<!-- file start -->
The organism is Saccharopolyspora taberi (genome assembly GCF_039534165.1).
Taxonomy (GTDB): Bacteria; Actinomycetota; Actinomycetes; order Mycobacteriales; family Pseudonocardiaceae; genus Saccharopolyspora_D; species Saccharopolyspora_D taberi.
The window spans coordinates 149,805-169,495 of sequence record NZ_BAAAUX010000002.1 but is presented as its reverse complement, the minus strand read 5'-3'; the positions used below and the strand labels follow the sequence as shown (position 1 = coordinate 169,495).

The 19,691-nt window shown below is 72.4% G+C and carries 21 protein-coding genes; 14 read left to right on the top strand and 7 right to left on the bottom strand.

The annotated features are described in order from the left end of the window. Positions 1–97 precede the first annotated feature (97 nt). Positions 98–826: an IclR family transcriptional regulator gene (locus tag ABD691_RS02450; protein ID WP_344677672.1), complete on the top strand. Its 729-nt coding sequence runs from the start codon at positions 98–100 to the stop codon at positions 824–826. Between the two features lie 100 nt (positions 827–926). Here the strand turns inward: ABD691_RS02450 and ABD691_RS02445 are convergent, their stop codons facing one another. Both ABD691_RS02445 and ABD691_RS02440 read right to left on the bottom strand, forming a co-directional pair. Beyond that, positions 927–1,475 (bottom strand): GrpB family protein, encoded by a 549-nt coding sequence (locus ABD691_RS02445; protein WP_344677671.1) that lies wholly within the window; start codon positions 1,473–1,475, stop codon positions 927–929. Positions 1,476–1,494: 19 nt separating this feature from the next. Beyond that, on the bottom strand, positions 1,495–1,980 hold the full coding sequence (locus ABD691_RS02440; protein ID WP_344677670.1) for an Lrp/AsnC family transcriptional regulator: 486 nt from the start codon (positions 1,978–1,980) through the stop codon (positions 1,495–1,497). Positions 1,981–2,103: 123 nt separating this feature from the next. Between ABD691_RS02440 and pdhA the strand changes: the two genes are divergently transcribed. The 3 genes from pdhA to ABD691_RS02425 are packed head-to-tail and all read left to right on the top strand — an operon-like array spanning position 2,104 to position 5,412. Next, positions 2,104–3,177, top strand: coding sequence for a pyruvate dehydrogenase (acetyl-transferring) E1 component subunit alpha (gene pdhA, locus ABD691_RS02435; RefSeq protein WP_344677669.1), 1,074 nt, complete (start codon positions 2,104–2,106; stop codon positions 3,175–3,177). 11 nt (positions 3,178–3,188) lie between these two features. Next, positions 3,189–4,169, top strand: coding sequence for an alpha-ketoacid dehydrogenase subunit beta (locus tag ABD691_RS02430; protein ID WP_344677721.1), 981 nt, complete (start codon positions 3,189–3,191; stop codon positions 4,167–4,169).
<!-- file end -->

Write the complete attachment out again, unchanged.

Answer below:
The organism is Saccharopolyspora taberi (genome assembly GCF_039534165.1).
Taxonomy (GTDB): Bacteria; Actinomycetota; Actinomycetes; order Mycobacteriales; family Pseudonocardiaceae; genus Saccharopolyspora_D; species Saccharopolyspora_D taberi.
The window spans coordinates 149,805-169,495 of sequence record NZ_BAAAUX010000002.1 but is presented as its reverse complement, the minus strand read 5'-3'; the positions used below and the strand labels follow the sequence as shown (position 1 = coordinate 169,495).

The 19,691-nt window shown below is 72.4% G+C and carries 21 protein-coding genes; 14 read left to right on the top strand and 7 right to left on the bottom strand.

The annotated features are described in order from the left end of the window. Positions 1–97 precede the first annotated feature (97 nt). Positions 98–826: an IclR family transcriptional regulator gene (locus tag ABD691_RS02450; protein ID WP_344677672.1), complete on the top strand. Its 729-nt coding sequence runs from the start codon at positions 98–100 to the stop codon at positions 824–826. Between the two features lie 100 nt (positions 827–926). Here the strand turns inward: ABD691_RS02450 and ABD691_RS02445 are convergent, their stop codons facing one another. Both ABD691_RS02445 and ABD691_RS02440 read right to left on the bottom strand, forming a co-directional pair. Beyond that, positions 927–1,475 (bottom strand): GrpB family protein, encoded by a 549-nt coding sequence (locus ABD691_RS02445; protein WP_344677671.1) that lies wholly within the window; start codon positions 1,473–1,475, stop codon positions 927–929. Positions 1,476–1,494: 19 nt separating this feature from the next. Beyond that, on the bottom strand, positions 1,495–1,980 hold the full coding sequence (locus ABD691_RS02440; protein ID WP_344677670.1) for an Lrp/AsnC family transcriptional regulator: 486 nt from the start codon (positions 1,978–1,980) through the stop codon (positions 1,495–1,497). Positions 1,981–2,103: 123 nt separating this feature from the next. Between ABD691_RS02440 and pdhA the strand changes: the two genes are divergently transcribed. The 3 genes from pdhA to ABD691_RS02425 are packed head-to-tail and all read left to right on the top strand — an operon-like array spanning position 2,104 to position 5,412. Next, positions 2,104–3,177, top strand: coding sequence for a pyruvate dehydrogenase (acetyl-transferring) E1 component subunit alpha (gene pdhA, locus ABD691_RS02435; RefSeq protein WP_344677669.1), 1,074 nt, complete (start codon positions 2,104–2,106; stop codon positions 3,175–3,177). 11 nt (positions 3,178–3,188) lie between these two features. Next, positions 3,189–4,169, top strand: coding sequence for an alpha-ketoacid dehydrogenase subunit beta (locus tag ABD691_RS02430; protein ID WP_344677721.1), 981 nt, complete (start codon positions 3,189–3,191; stop codon positions 4,167–4,169).